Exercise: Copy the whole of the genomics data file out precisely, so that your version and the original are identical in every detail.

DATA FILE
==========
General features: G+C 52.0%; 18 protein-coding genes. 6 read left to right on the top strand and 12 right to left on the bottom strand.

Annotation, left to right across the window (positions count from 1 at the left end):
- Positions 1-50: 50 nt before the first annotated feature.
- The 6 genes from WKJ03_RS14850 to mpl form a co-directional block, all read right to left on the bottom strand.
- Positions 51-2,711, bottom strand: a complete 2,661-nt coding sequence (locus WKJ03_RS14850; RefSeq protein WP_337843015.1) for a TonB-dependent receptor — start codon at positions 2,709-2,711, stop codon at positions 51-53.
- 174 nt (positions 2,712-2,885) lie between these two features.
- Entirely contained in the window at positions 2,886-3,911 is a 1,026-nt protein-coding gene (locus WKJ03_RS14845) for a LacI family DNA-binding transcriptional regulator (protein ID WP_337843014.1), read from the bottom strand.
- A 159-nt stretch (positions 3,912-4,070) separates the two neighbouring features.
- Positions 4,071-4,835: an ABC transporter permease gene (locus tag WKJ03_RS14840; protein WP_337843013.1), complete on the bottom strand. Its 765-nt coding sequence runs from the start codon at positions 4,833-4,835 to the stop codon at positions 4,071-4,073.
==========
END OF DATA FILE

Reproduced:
General features: G+C 52.0%; 18 protein-coding genes. 6 read left to right on the top strand and 12 right to left on the bottom strand.

Annotation, left to right across the window (positions count from 1 at the left end):
- Positions 1-50: 50 nt before the first annotated feature.
- The 6 genes from WKJ03_RS14850 to mpl form a co-directional block, all read right to left on the bottom strand.
- Positions 51-2,711, bottom strand: a complete 2,661-nt coding sequence (locus WKJ03_RS14850; RefSeq protein WP_337843015.1) for a TonB-dependent receptor — start codon at positions 2,709-2,711, stop codon at positions 51-53.
- 174 nt (positions 2,712-2,885) lie between these two features.
- Entirely contained in the window at positions 2,886-3,911 is a 1,026-nt protein-coding gene (locus WKJ03_RS14845) for a LacI family DNA-binding transcriptional regulator (protein ID WP_337843014.1), read from the bottom strand.
- A 159-nt stretch (positions 3,912-4,070) separates the two neighbouring features.
- Positions 4,071-4,835: an ABC transporter permease gene (locus tag WKJ03_RS14840; protein WP_337843013.1), complete on the bottom strand. Its 765-nt coding sequence runs from the start codon at positions 4,833-4,835 to the stop codon at positions 4,071-4,073.